This admittedly awful photograph shows what remains of one of Thanet’s last snippets of woodland.
With just 4.4 per cent tree canopy cover on the isle, Thanet is one of the least wooded districts in England – this was perhaps a contributory factor in the district council’s decision in August 2015 to refuse plans for 153 houses at Grade II-listed Westwood Lodge.
In explaining its decision, the council said: “The proposed development would result in a significant incursion of the built form into the Green Wedge, which would reduce the separation between settlements and result in a substantial loss of openness and established woodland habitat.”
In these days of ‘planning by appeal’, however, Westwood Cross Developments did indeed appeal the council’s decision and in February 2017 the Planning Inspectorate duly approved the Broadstairs scheme, which entailed the felling of 150 Category C sycamore trees.
The inspector said the council’s position was weakened by its lack of a five-year housing supply.
Turning to the Green Wedge – the council’s long-standing policy that aims to keep open countryside between the three main towns of Margate, Ramsgate and Broadstairs – the inspector said:
“Further loss of trees within the site, and the introduction of additional dwellings, would be partially visible. However, as the woodland visible along the northern and eastern site boundaries would be largely retained, its distinctive landscape qualities would not be prejudiced.”
The original developer Places For People Homes had pulled out of the scheme, but it was taken up by Rooksmead Residential working with L&G Modular Homes, which has been building the properties at an off-site factory before they’re moved to Thanet.
Property management company Love Living Homes subsequently launched the shared-ownership development, which includes two-, three- and four-bedroom properties.
The plans had included the planting of 450 trees, along with wildlife corridors, but it’s difficult to see how the natural environment has won out on this one.
A vast glasshouse complex in Thanet is one of the greatest sources of light pollution in the country. Steve Geliot has been researching the potential impact on both people and wildlife and suggests that it really should not be too difficult to design structures that are kinder to us all.
In 2001 a movie called The Glass House tanked at the box office and lost a lot of money. Released just days after the 9/11 attacks, you could put this down to being the wrong film at the wrong time, but critics were generally in agreement about its shortcomings. The website Rotten Tomatoes says: “Due to obvious plot twists and foreshadowing, The Glass House fails to thrill. By the end it degenerates into ludicrousness”.
Birchington has what many might call a ludicrous glasshouse story of the literal variety – one that, in terms of environmental credentials, might merit a rotten tomato or two.
In my work as a campaigning artist, I have found myself becoming a citizen scientist using remote sensing from satellites to map and measure light pollution, thanks to some amazing mentoring from Professor Chris Kyba in Potsdam.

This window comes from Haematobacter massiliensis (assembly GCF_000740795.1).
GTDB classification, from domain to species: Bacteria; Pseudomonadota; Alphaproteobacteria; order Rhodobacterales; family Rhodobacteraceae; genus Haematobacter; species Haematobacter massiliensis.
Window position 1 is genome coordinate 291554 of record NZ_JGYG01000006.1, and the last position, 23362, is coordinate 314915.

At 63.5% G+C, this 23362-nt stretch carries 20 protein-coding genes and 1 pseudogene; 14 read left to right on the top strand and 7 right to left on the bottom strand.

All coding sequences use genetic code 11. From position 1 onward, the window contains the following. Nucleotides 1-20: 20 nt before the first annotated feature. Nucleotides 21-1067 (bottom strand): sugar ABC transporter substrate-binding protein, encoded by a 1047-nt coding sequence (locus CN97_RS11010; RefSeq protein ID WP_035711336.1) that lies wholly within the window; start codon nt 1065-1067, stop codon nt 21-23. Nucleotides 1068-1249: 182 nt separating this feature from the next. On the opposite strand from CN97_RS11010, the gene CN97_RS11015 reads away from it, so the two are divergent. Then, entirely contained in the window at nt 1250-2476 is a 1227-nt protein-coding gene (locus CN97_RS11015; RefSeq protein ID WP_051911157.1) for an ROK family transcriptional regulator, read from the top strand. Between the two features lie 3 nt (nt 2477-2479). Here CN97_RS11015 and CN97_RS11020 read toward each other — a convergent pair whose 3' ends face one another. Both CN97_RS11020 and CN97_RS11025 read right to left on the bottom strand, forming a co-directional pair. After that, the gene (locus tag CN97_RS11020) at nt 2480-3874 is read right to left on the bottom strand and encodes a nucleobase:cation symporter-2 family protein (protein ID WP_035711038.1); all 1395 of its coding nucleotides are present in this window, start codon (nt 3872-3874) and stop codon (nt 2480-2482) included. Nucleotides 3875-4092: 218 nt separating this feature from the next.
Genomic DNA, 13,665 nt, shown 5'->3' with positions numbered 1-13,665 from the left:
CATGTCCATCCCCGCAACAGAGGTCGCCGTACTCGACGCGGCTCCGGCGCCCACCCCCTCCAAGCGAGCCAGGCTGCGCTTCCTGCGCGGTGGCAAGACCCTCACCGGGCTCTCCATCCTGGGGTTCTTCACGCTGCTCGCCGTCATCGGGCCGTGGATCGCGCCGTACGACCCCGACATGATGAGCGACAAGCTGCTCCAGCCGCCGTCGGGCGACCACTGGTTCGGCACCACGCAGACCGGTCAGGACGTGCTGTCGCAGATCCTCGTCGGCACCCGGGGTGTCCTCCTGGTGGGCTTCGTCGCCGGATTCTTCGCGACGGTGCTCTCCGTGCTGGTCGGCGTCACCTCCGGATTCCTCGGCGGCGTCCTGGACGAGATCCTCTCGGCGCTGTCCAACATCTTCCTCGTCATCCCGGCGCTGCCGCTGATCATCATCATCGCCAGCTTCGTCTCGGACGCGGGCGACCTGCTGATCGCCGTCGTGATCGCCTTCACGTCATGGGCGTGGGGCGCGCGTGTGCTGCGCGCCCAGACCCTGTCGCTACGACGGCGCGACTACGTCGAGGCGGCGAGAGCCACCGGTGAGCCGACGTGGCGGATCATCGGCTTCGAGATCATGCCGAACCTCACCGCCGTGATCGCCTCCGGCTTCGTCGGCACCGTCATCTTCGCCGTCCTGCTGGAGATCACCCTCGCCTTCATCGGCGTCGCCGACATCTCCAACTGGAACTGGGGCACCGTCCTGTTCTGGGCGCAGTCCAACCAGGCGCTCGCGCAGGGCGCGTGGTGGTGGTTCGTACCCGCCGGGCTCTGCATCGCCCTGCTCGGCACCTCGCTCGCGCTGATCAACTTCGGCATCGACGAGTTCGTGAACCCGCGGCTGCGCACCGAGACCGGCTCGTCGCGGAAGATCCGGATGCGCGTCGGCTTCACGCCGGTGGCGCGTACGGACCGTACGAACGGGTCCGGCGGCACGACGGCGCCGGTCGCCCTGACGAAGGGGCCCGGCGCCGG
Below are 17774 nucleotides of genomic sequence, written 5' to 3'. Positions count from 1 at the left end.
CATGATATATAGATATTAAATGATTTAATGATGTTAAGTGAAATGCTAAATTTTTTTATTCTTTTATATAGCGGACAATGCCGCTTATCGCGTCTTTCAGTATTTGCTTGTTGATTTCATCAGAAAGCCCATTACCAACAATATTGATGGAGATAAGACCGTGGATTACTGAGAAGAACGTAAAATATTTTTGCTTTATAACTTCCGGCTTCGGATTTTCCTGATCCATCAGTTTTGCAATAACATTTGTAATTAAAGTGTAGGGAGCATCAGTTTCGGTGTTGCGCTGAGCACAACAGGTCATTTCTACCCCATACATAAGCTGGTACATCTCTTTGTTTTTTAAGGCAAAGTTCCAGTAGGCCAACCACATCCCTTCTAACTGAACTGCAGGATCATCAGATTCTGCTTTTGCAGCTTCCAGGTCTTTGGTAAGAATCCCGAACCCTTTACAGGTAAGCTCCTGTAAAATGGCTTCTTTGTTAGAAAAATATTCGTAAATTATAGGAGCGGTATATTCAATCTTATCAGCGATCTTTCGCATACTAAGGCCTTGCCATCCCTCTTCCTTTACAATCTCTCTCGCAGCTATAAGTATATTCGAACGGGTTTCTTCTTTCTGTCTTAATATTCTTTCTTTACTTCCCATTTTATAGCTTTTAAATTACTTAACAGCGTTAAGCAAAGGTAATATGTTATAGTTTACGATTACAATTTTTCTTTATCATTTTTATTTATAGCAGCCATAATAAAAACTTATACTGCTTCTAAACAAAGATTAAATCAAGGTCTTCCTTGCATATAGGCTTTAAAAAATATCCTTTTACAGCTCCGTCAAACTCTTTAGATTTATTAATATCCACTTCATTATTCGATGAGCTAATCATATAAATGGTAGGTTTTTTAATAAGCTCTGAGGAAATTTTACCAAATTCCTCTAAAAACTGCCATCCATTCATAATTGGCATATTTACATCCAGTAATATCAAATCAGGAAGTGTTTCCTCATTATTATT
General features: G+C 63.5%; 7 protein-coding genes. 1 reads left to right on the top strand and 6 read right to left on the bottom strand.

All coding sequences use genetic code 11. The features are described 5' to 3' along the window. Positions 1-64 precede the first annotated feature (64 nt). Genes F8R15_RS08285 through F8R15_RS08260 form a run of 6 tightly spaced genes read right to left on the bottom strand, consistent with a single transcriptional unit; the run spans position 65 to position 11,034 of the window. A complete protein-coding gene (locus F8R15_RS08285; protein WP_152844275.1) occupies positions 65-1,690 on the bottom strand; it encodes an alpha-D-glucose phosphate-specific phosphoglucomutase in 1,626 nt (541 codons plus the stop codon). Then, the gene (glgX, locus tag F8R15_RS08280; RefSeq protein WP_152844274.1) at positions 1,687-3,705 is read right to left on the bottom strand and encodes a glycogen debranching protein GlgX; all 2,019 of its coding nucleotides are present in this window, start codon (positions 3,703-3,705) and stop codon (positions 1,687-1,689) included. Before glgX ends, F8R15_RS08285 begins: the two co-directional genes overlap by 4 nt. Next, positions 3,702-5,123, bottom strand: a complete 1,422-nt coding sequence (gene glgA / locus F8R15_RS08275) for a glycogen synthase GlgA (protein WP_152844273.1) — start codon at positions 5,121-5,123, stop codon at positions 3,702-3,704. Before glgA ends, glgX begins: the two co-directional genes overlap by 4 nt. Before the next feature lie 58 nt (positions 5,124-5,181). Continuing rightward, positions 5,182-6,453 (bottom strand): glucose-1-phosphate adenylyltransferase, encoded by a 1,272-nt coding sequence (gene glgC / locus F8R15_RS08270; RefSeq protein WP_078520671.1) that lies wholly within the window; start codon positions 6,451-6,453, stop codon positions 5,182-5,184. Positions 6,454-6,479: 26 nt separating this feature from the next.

The group of glasshouses near Birchington known as Thanet Earth stands out as one of the worst sources of light pollution in the entire country.
Its green-and-blue-branded website states that the site grows tomatoes, cucumbers and peppers – vegetables that one might normally import from the sunnier parts of southern Europe. This could potentially be a good thing since it avoids emissions created by long-distance hauling of produce.
The website boasts that “Britain’s leading glasshouse complex sits proudly within the landscape of East Kent” and adds that “innovation, environmental concern and a focus on quality combine with cutting-edge technology, international expertise and the best growing conditions in the UK to produce unrivalled taste on a commercial scale”.
If we are avoiding all the carbon emissions of shipping produce from Spain, surely these are fair claims?
Well, maybe not. I’m not an expert on hydroponics, so I don’t know what sort of chemical fertilisers or pest and disease controls are used, or if any of these things find their way into the environment. However, as well as having a rough idea of electricity consumption, we can measure the light emissions without putting a foot inside the building.
The units (summed radiance nW/cm2sr) can seem confusing, so let’s make a quick comparison. An area of about 4 sq km in the West End of London, including Leicester Square, emits about 3,600 units and is actually decreasing in brightness by 0.5 per cent a year, owing to small improvements in street-light design. By comparison, the same area at Thanet Earth is emitting about 12,000 units, and this is increasing annually by an average of 12.5 per cent a year. That is three times as bright as central London.
The website accepts Thanet Earth uses some 40,000 lights, each of which is 1,000 watts. Just think about it for a moment: that equates to some 40 million watts of electricity being used.
The Eye Hortilux High Pressure Sodium bulbs used are not efficient and pump out a huge amount of heat. I know because I bought one to test.
The lights at Thanet Earth come on at night but can stay on during the day to supplement daylight – so maybe they are burning for about 17 hours a day during winter.
The website talks about blinds to screen off the light and that unavoidably there are some small gaps; however, when I visited at night and photographed this impressive volcano of light pollution I could see no evidence of such blinds. There was some ragged black plastic mesh on the sides of the glasshouses, but a vast amount of light and heat was bouncing straight up into the sky without any effective measure to contain it.